Space, the final frontier. No matter how many times I gaze up toward the starry night, I always find it amazing, mesmerizing, fantastic!
The wonders of Space and the secrets it keeps have haunted me since I was a 5 years old kid. Living in a Nation in a period of time where science and public information was restricted, I’ve desperately looked for information where possible: newspapers, TV news, Sci-Fi movies, magazines, whatever mean possible. My Dad helped me, sending me articles from foreign newspapers, while he traveled to Panama and Colombia.
I remember one time when, after gaining access to a private store in Managua (the only one allowed to sell products in US Dollars, open only for Diplomatics), I found a 2 inches refractor telescope, awaiting in one corner. My eyes grew wide at the view and rapidly requested my Dad to buy it for me. He looked at me and, with the seriousness that characterized him, he denied me my request. No matter how many times I pleaded that day, that telescope remained in the store and I left the building with a sad feeling.
Several decades later, I clearly understand his decision: being an unexperienced kid, with no knowledge at all about observational astronomy and no possible ways for finding a mentor, no matter how hard I could have tried: at the end, I would have ended frustrated, deeply.
Now, as an Amateur Astronomer and father to 3 kids, I can teach them the wonders of sky, in a way I could have only dreamed at their age. They join me at the backyard when I point one of the telescopes that I now own toward the Moon, or Saturn or Jupiter. They recognize the objects on the computer screen and start making questions about planets, comets and meteors.
But, besides the joy of sharing my passion with my Wife and Kids, I found another reason for loving Amateur Astronomy: To show the Night Sky to my Neighbors!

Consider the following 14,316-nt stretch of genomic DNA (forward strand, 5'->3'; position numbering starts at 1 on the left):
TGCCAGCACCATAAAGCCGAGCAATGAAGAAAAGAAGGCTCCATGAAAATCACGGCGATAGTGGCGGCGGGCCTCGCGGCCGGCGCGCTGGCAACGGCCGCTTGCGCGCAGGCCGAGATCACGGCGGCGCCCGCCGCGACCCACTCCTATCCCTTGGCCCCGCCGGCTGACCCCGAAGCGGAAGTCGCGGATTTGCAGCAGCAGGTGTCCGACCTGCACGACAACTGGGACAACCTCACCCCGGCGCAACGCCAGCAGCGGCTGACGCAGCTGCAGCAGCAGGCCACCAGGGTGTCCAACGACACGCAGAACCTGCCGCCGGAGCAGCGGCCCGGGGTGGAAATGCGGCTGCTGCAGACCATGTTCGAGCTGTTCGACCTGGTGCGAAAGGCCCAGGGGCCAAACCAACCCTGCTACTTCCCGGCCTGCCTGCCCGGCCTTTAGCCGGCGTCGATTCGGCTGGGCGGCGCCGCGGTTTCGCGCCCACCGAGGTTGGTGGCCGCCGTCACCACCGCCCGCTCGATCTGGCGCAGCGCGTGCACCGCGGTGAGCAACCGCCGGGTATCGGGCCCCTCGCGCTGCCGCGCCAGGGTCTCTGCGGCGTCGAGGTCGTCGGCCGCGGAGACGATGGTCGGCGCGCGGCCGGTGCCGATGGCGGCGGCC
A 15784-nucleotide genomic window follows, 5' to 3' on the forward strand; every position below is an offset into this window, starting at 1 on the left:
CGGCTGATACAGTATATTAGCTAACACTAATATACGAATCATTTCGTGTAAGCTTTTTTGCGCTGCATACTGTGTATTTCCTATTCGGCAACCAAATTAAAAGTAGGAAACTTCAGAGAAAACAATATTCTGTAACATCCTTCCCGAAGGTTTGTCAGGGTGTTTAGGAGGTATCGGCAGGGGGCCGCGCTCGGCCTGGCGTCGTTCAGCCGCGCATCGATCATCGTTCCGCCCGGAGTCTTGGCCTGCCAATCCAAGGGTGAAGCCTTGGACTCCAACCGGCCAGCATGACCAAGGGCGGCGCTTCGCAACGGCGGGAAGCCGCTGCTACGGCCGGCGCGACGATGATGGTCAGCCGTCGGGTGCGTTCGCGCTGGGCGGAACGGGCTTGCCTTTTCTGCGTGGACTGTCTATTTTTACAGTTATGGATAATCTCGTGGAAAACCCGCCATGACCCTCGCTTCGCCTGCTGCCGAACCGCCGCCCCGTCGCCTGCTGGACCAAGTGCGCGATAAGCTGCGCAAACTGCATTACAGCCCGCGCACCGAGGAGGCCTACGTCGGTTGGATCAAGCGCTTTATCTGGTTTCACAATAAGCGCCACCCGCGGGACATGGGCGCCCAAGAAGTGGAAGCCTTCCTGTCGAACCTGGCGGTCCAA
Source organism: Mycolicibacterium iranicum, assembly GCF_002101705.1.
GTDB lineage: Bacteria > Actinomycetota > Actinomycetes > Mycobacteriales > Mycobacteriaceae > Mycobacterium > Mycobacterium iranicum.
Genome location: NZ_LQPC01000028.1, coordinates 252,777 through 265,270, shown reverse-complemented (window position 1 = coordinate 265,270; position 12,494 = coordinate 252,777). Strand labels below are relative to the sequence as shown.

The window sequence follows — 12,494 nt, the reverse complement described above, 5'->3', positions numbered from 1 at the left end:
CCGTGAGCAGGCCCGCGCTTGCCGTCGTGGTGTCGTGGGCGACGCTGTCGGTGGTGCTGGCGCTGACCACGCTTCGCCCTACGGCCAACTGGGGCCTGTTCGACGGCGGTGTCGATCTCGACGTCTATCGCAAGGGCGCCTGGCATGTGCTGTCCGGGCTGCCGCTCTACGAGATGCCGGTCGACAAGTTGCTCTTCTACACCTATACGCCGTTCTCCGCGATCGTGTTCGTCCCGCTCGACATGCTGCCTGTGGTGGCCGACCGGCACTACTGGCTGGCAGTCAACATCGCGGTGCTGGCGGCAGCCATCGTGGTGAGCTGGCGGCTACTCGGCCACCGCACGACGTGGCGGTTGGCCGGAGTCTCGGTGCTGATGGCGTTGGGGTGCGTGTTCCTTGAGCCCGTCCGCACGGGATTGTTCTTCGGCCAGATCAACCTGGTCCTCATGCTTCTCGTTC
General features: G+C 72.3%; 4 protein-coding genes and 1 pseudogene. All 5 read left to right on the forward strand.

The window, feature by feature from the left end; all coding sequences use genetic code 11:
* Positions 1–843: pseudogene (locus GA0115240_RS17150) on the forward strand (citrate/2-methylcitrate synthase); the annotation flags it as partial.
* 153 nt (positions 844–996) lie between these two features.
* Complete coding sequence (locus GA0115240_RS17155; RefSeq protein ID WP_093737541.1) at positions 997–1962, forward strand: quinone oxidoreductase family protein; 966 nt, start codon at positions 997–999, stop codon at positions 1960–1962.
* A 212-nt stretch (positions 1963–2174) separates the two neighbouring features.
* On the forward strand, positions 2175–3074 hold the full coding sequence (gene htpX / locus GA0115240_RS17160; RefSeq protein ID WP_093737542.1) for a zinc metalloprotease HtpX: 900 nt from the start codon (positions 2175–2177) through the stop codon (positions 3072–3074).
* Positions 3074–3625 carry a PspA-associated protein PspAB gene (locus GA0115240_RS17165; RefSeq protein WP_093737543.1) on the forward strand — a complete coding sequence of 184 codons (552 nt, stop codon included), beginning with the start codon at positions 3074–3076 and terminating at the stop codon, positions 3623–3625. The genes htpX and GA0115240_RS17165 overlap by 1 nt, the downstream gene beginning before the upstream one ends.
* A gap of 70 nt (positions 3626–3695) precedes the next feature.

Every time I place my telescope at the sidewalk, it is inevitable! Swarms of kids and young people gather around, and beging making all possible questions from “What are you looking at?” to “Are there Aliens in the Backyard?”
Once I managed to set a little order, one by one everyone of them peered into the eyepiece and the look in their faces is priceless. Many of them lined up again for a second, third or fourth time!
The Moon and its mountains and craters causes a great impression on them, but always the Winner is Saturn and its rings. Using a low power eyepiece (75x) I challenged them to spot Titan and all of them start making a more detailed observation. Then, if I have my laptop nearby, I open up Stellarium and show them what were they looking at. And one more time questions arise.
Trust me on this: there is no better way and tool to help kids in their quest for science and knowledge than Astronomy! Let’s transmit to them our joy and passion, and teach them their way to the stars!
Remember, they are our future. They are the ones that will walk on the Moon again and fly toward other worlds.
Space, the Final Frontier… let’s help them to boldly go where we always wanted to be!